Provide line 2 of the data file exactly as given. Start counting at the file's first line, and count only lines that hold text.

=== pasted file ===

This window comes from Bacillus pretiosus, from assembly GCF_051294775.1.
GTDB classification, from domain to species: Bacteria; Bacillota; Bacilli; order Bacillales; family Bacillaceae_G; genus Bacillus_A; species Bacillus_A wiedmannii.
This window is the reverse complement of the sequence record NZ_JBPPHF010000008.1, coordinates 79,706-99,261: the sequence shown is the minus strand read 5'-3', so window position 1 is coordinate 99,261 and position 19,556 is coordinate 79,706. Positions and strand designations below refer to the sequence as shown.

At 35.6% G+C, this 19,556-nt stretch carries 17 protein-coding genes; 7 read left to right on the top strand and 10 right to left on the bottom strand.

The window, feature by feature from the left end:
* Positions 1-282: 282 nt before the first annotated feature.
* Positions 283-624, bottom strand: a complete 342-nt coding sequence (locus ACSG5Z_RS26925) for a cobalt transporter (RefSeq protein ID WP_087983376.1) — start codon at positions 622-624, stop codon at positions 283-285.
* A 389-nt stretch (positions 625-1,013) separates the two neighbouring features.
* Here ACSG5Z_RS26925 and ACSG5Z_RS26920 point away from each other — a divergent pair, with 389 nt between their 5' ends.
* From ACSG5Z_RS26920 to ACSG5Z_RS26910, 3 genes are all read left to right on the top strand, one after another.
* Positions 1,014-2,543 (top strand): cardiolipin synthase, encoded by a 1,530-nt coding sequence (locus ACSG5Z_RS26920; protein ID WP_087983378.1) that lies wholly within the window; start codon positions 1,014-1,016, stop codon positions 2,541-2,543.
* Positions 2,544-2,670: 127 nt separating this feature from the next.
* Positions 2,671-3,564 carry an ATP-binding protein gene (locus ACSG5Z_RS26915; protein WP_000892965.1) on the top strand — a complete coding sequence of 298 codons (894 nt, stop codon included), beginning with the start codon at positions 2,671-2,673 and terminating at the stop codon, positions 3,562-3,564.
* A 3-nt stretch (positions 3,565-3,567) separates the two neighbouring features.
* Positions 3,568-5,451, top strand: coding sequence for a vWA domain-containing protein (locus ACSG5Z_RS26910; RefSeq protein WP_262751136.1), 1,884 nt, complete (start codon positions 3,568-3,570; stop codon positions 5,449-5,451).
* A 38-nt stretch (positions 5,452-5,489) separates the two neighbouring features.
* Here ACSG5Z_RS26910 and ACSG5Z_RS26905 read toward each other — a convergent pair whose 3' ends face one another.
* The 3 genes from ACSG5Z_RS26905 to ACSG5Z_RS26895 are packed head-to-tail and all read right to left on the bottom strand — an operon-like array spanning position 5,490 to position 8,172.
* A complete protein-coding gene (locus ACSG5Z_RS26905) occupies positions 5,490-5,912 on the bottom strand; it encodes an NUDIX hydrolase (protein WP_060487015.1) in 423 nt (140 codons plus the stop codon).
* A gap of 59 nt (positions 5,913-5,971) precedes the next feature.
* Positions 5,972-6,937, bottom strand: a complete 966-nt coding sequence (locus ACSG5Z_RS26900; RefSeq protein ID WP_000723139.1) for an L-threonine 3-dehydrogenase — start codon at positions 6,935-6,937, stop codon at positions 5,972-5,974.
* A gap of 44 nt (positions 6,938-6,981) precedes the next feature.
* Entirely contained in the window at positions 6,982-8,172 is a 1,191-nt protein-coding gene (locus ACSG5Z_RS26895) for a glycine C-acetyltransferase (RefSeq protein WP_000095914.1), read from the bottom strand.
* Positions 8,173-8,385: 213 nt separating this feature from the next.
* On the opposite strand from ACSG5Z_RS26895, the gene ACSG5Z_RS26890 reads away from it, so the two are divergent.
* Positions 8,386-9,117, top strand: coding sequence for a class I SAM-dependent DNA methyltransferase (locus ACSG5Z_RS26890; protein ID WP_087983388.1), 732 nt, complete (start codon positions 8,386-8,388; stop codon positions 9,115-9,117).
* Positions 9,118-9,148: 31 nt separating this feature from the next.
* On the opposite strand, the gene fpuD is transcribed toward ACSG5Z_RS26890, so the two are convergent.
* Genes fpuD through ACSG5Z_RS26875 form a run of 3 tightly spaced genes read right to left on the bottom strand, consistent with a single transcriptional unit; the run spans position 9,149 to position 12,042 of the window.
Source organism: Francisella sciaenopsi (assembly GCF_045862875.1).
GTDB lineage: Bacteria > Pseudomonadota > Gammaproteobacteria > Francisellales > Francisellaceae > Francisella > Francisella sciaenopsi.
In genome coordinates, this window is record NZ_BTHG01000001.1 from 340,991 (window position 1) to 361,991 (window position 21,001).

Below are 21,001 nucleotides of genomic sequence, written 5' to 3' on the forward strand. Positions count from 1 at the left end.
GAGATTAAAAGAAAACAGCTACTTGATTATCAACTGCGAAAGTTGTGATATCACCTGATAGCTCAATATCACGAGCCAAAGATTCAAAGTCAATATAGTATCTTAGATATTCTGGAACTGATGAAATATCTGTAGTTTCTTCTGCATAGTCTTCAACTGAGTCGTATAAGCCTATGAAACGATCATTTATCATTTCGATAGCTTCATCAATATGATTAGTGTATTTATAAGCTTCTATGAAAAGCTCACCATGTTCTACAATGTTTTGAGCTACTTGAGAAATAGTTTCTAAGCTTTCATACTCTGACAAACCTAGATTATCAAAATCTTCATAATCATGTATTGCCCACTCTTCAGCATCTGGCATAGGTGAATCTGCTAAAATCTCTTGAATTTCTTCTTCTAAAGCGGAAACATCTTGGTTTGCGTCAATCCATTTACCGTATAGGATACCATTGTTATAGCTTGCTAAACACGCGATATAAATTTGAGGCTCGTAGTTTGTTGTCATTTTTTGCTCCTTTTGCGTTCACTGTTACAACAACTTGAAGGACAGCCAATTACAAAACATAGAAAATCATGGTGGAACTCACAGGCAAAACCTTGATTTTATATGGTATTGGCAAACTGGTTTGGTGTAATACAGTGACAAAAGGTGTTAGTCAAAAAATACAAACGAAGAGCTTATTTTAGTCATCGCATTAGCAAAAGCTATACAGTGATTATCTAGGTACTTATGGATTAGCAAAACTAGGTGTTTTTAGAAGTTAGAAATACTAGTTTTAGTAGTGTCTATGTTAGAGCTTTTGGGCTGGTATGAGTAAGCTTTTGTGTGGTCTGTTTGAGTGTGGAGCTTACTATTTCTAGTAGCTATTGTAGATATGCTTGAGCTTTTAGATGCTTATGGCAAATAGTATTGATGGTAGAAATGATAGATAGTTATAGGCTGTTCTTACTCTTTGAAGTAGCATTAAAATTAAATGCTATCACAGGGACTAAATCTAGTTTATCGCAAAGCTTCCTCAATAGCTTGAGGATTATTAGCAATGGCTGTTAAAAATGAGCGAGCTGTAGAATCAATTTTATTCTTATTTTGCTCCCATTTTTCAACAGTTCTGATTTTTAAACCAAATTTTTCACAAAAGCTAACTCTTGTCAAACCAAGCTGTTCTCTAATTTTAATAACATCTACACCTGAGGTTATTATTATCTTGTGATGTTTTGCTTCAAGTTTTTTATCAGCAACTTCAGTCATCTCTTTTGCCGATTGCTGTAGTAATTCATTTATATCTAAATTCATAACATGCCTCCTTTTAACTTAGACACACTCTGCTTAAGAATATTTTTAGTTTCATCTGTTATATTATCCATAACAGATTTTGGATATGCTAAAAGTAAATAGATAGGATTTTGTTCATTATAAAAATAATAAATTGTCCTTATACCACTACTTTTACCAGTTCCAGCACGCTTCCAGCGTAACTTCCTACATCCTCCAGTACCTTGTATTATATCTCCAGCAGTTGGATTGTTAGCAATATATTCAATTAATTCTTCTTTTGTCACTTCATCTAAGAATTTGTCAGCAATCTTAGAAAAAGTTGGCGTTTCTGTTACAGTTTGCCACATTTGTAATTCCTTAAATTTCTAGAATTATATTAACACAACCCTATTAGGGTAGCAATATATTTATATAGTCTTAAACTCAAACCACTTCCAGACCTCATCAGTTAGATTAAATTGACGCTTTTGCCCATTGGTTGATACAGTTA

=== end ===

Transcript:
GTDB classification, from domain to species: Bacteria; Bacillota; Bacilli; order Bacillales; family Bacillaceae_G; genus Bacillus_A; species Bacillus_A wiedmannii.